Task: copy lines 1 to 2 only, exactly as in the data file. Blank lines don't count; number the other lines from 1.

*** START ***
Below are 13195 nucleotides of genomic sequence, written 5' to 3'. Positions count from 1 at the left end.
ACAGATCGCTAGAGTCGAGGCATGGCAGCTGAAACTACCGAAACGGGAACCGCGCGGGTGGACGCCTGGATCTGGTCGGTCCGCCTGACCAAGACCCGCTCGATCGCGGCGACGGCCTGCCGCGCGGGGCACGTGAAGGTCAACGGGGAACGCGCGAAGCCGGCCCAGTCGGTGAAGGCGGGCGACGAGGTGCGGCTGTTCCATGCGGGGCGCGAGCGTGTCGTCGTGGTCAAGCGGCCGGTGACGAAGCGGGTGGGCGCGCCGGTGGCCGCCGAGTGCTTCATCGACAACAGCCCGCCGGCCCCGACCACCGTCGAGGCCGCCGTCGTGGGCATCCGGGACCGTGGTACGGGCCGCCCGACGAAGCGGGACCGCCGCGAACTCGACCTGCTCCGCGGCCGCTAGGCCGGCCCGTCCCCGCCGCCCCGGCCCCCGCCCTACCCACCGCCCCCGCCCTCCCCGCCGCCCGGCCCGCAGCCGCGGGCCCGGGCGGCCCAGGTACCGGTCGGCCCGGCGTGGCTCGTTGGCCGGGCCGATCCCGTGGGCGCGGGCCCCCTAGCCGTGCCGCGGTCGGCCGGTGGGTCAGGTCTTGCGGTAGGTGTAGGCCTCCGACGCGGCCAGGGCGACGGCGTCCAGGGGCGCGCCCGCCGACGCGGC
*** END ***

Below are 13195 nucleotides of genomic sequence, written 5' to 3'. Positions count from 1 at the left end.
ACAGATCGCTAGAGTCGAGGCATGGCAGCTGAAACTACCGAAACGGGAACCGCGCGGGTGGACGCCTGGATCTGGTCGGTCCGCCTGACCAAGACCCGCTCGATCGCGGCGACGGCCTGCCGCGCGGGGCACGTGAAGGTCAACGGGGAACGCGCGAAGCCGGCCCAGTCGGTGAAGGCGGGCGACGAGGTGCGGCTGTTCCATGCGGGGCGCGAGCGTGTCGTCGTGGTCAAGCGGCCGGTGACGAAGCGGGTGGGCGCGCCGGTGGCCGCCGAGTGCTTCATCGACAACAGCCCGCCGGCCCCGACCACCGTCGAGGCCGCCGTCGTGGGCATCCGGGACCGTGGTACGGGCCGCCCGACGAAGCGGGACCGCCGCGAACTCGACCTGCTCCGCGGCCGCTAGGCCGGCCCGTCCCCGCCGCCCCGGCCCCCGCCCTACCCACCGCCCCCGCCCTCCCCGCCGCCCGGCCCGCAGCCGCGGGCCCGGGCGGCCCAGGTACCGGTCGGCCCGGCGTGGCTCGTTGGCCGGGCCGATCCCGTGGGCGCGGGCCCCCTAGCCGTGCCGCGGTCGGCCGGTGGGTCAGGTCTTGCGGTAGGTGTAGGCCTCCGACGCGGCCAGGGCGACGGCGTCCAGGGGCGCGCCCGCCGACGCGGC